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The College Competition Is On

MIAMI (CBS4) - Millions of students enroll in college every year and the competition to get in gets tougher each semester.  This has driven students to excel in high school at any and every cost.

However, some may feel like the pressure to go to college is too much.

Ashlee Perez made sure to stand out among her peers.  She is 19-years old and a graduate of high school and college.

"I graduated college before I graduated high school. I graduated April of 2012 and then I graduated high school in June 2012," said Perez.

How'd she do it? Dual enrollment.

"You go to high school during the day and throughout the afternoon or night time, whenever the college schedule fits, you attend college classes," said Perez.

Perez graduated from Doral Academy Prep with an Associate's Degree from Miami-Dade College.

"As soon as I saw that you could take college classes in high school I had to take advantage of it because its two years you get ahead," said Perez.

High school students that think just like Ashlee get ahead to get in college.

"I think students need to understand that we are looking at grades from grade 9-12 and they need to focus on their grades in order to do the best job that they can in order to get into the colleges they're applying to," said Ed Gillis a gatekeeper for the University of Miami and also the Dean of Admissions.

Many students try to stay ahead of the pack, application numbers are at all-time highs and acceptance rates are at all-time lows.

The University of Florida had a record 29,300 applicants last year and 11,800 were accepted.  An even smaller ration was accepted at the University of Miami.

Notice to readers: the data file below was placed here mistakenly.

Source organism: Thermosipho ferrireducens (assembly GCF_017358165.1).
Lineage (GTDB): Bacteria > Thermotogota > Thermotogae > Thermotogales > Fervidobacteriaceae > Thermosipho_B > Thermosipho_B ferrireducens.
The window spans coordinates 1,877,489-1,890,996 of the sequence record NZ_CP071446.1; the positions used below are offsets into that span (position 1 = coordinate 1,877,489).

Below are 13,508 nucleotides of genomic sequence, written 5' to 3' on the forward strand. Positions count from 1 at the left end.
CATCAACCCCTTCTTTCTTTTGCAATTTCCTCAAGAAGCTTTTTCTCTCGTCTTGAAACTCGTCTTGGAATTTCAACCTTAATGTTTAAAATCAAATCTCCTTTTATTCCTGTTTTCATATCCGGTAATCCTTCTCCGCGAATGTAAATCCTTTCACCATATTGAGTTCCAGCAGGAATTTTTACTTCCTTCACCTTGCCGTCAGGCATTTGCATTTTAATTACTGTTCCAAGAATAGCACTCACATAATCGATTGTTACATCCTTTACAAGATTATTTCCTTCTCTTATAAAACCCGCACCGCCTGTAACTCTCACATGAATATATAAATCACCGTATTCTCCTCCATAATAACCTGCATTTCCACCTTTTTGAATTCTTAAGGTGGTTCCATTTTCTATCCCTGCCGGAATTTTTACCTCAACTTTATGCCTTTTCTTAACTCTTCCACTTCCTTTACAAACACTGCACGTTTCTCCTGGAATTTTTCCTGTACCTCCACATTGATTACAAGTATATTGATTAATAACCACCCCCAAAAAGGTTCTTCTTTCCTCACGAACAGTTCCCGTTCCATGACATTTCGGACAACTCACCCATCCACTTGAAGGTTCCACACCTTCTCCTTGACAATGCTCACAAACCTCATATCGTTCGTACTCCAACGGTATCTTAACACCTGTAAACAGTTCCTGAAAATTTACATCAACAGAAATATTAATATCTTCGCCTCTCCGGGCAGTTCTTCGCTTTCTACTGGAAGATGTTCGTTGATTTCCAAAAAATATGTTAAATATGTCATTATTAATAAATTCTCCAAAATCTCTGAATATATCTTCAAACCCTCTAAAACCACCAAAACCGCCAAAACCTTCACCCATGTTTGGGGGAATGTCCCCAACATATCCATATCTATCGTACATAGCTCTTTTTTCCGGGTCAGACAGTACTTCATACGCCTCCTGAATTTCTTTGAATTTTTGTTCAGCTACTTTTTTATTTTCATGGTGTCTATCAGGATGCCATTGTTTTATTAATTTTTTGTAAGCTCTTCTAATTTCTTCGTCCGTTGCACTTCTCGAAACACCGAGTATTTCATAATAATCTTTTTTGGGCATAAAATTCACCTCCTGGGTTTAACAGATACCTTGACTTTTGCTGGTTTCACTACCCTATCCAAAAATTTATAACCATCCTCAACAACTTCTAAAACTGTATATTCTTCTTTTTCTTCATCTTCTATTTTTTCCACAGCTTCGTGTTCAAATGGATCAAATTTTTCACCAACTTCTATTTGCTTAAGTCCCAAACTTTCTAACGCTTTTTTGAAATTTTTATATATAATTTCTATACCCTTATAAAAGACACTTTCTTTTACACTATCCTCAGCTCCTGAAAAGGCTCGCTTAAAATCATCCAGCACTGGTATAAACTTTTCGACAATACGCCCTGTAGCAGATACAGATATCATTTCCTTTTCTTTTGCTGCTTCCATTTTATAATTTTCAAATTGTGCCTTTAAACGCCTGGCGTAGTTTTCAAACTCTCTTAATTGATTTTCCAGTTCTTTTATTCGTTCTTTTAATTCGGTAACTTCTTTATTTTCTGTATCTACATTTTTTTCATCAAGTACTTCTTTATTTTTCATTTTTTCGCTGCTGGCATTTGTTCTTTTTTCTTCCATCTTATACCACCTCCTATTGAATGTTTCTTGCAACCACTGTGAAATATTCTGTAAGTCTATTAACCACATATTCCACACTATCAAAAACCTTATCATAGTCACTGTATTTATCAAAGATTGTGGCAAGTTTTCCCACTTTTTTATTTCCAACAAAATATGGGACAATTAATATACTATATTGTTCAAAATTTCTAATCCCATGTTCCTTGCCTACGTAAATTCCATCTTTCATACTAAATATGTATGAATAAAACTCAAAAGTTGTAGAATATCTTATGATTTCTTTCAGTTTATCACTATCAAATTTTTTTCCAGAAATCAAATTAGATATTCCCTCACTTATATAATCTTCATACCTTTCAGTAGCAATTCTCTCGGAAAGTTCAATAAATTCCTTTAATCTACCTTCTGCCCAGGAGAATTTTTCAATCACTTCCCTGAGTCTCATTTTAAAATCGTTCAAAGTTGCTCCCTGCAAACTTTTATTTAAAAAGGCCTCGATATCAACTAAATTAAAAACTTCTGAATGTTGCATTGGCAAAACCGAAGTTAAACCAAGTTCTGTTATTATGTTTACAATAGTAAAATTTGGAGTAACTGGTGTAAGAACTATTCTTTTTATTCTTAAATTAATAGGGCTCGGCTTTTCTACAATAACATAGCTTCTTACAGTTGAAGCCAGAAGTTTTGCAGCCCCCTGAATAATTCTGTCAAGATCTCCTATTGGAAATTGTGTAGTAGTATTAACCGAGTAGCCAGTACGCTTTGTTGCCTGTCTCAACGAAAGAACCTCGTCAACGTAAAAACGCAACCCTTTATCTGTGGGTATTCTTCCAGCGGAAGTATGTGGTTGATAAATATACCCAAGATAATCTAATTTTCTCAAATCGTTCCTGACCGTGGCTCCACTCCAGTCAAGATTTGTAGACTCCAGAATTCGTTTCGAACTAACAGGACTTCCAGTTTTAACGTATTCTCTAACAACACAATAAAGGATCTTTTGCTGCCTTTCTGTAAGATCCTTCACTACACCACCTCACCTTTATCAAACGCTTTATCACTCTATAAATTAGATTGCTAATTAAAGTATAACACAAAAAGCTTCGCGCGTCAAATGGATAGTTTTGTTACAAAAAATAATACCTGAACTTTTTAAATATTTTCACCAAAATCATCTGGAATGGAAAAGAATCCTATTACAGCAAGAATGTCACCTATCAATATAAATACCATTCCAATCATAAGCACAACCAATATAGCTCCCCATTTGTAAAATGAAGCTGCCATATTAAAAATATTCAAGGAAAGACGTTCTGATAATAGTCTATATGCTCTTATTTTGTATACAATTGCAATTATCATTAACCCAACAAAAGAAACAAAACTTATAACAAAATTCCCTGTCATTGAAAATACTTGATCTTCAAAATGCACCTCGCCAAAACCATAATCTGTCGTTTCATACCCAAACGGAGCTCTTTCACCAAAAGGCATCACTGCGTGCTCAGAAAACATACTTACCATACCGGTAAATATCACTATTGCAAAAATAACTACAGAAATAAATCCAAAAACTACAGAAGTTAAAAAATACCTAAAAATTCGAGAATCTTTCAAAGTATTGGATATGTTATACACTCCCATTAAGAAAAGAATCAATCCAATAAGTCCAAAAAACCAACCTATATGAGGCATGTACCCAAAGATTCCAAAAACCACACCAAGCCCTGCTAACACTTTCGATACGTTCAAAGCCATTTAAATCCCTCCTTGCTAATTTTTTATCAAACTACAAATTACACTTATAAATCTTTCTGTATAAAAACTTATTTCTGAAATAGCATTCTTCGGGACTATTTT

"This year we have about 28,800 students who have applied for those same 2,000 seats," said Gillis.

So with so few applicants getting into the universities of their choice what should high school students do to stand out?

Miami-Dade College enrollment director Dr. Rene Garcia said high school is when you get your chance to shine.

"The best thing you can do is take the hardest classes you can tolerate in high school," said Dr. Garcia. "Avoid underwater basket weaving and take an extra science and math class."

Perez advised high school students to be prepared to put in the time now and you'll get that time back in the future.

"I have these whole extra two years to fall back on, taking my LSAT or applying to Law School, I'm two years ahead of the game, so it's like I can do anything," said Perez. "I can take a year off and I will still be a year ahead of everyone else."

Dr. Garcia cautions students to make sure that they only take on classes that they can handle. If students have a number of AP classes in their curriculum and don't make the grades, it won't matter.


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